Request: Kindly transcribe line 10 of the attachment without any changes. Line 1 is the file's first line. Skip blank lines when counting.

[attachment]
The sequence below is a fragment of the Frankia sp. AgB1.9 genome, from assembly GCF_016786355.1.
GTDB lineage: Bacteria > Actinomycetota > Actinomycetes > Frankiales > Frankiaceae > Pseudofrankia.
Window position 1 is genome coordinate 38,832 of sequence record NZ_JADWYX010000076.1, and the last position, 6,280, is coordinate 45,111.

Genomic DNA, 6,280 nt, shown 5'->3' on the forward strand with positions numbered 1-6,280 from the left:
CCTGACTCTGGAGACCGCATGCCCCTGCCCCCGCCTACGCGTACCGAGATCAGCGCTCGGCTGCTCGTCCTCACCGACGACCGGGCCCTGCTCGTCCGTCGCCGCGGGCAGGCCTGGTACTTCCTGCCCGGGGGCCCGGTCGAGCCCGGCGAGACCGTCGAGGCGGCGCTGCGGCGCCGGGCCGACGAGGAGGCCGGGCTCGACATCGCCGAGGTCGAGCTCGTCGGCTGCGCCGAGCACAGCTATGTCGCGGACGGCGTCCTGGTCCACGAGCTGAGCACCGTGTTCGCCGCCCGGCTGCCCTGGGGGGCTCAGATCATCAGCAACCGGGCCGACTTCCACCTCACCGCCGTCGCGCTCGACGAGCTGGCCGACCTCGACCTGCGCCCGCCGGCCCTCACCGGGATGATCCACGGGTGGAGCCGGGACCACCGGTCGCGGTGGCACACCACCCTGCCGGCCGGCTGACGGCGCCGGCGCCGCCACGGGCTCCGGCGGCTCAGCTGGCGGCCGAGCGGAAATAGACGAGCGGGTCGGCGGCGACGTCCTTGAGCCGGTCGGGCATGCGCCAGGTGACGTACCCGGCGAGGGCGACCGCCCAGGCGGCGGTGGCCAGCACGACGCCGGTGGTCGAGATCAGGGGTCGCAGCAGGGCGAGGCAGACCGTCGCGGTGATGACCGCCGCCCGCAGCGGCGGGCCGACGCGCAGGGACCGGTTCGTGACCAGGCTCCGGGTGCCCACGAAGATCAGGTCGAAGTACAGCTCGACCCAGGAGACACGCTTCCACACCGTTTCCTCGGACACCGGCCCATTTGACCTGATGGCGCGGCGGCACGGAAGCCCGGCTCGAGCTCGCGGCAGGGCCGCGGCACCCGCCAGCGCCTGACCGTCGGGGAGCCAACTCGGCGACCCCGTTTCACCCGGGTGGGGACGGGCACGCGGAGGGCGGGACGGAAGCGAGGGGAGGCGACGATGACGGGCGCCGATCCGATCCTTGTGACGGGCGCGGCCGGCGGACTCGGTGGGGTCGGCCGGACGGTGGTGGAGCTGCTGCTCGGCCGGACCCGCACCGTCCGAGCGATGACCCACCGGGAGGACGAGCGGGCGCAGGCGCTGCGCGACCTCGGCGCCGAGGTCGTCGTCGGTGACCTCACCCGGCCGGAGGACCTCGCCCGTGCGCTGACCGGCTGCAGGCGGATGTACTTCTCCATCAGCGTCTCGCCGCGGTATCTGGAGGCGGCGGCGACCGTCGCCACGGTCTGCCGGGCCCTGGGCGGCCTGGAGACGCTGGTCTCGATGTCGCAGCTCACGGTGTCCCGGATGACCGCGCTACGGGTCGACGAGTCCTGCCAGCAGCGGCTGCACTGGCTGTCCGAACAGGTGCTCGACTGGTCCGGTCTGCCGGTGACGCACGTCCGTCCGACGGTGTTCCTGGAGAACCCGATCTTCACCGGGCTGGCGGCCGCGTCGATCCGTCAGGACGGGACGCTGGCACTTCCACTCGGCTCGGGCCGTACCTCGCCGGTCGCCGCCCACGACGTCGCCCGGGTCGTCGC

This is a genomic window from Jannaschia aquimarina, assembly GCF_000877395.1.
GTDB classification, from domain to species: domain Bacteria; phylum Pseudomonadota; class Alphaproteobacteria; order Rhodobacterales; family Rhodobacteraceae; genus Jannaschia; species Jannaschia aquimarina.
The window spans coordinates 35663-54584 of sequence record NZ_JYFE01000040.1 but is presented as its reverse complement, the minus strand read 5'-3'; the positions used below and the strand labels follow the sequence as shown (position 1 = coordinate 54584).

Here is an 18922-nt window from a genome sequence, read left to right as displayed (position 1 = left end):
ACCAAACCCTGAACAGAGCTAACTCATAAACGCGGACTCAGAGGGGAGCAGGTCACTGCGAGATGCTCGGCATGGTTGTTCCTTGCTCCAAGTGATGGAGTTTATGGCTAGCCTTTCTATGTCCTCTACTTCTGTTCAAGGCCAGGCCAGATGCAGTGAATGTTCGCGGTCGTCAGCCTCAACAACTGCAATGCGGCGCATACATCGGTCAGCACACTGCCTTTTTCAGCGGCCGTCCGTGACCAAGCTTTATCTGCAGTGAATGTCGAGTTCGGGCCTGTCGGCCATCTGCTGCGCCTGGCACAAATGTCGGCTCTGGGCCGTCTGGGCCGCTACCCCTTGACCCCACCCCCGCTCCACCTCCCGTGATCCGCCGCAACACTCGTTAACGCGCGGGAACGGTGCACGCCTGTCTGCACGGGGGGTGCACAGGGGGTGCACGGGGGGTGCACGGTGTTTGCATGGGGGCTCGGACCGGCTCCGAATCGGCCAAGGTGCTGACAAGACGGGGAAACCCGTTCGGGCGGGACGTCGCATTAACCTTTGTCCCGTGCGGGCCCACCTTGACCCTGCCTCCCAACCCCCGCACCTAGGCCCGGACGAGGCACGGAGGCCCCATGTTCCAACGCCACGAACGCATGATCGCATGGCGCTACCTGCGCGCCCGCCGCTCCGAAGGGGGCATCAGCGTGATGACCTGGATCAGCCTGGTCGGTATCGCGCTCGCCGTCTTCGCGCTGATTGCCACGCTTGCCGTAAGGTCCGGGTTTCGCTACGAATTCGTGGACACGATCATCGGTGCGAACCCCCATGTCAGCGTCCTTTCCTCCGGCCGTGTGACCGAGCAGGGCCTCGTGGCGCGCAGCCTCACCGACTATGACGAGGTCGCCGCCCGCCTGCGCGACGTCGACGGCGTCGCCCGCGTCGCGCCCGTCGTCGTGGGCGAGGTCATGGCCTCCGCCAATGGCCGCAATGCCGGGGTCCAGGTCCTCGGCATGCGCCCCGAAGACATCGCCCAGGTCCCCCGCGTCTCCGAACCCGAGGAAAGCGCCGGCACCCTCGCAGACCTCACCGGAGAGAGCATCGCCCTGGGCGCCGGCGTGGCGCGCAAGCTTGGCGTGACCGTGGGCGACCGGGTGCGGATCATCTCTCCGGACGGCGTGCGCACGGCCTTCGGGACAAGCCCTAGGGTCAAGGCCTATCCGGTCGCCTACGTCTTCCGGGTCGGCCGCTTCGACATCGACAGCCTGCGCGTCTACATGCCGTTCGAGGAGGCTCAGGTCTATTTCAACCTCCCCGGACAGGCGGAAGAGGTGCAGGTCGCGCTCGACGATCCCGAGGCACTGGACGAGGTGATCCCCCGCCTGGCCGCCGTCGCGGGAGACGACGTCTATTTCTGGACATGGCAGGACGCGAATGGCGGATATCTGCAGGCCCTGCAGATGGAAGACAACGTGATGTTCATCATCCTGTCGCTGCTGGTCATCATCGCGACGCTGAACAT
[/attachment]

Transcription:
ACCAAACCCTGAACAGAGCTAACTCATAAACGCGGACTCAGAGGGGAGCAGGTCACTGCGAGATGCTCGGCATGGTTGTTCCTTGCTCCAAGTGATGGAGTTTATGGCTAGCCTTTCTATGTCCTCTACTTCTGTTCAAGGCCAGGCCAGATGCAGTGAATGTTCGCGGTCGTCAGCCTCAACAACTGCAATGCGGCGCATACATCGGTCAGCACACTGCCTTTTTCAGCGGCCGTCCGTGACCAAGCTTTATCTGCAGTGAATGTCGAGTTCGGGCCTGTCGGCCATCTGCTGCGCCTGGCACAAATGTCGGCTCTGGGCCGTCTGGGCCGCTACCCCTTGACCCCACCCCCGCTCCACCTCCCGTGATCCGCCGCAACACTCGTTAACGCGCGGGAACGGTGCACGCCTGTCTGCACGGGGGGTGCACAGGGGGTGCACGGGGGGTGCACGGTGTTTGCATGGGGGCTCGGACCGGCTCCGAATCGGCCAAGGTGCTGACAAGACGGGGAAACCCGTTCGGGCGGGACGTCGCATTAACCTTTGTCCCGTGCGGGCCCACCTTGACCCTGCCTCCCAACCCCCGCACCTAGGCCCGGACGAGGCACGGAGGCCCCATGTTCCAACGCCACGAACGCATGATCGCATGGCGCTACCTGCGCGCCCGCCGCTCCGAAGGGGGCATCAGCGTGATGACCTGGATCAGCCTGGTCGGTATCGCGCTCGCCGTCTTCGCGCTGATTGCCACGCTTGCCGTAAGGTCCGGGTTTCGCTACGAATTCGTGGACACGATCATCGGTGCGAACCCCCATGTCAGCGTCCTTTCCTCCGGCCGTGTGACCGAGCAGGGCCTCGTGGCGCGCAGCCTCACCGACTATGACGAGGTCGCCGCCCGCCTGCGCGACGTCGACGGCGTCGCCCGCGTCGCGCCCGTCGTCGTGGGCGAGGTCATGGCCTCCGCCAATGGCCGCAATGCCGGGGTCCAGGTCCTCGGCATGCGCCCCGAAGACATCGCCCAGGTCCCCCGCGTCTCCGAACCCGAGGAAAGCGCCGGCACCCTCGCAGACCTCACCGGAGAGAGCATCGCCCTGGGCGCCGGCGTGGCGCGCAAGCTTGGCGTGACCGTGGGCGACCGGGTGCGGATCATCTCTCCGGACGGCGTGCGCACGGCCTTCGGGACAAGCCCTAGGGTCAAGGCCTATCCGGTCGCCTACGTCTTCCGGGTCGGCCGCTTCGACATCGACAGCCTGCGCGTCTACATGCCGTTCGAGGAGGCTCAGGTCTATTTCAACCTCCCCGGACAGGCGGAAGAGGTGCAGGTCGCGCTCGACGATCCCGAGGCACTGGACGAGGTGATCCCCCGCCTGGCCGCCGTCGCGGGAGACGACGTCTATTTCTGGACATGGCAGGACGCGAATGGCGGATATCTGCAGGCCCTGCAGATGGAAGACAACGTGATGTTCATCATCCTGTCGCTGCTGGTCATCATCGCGACGCTGAACAT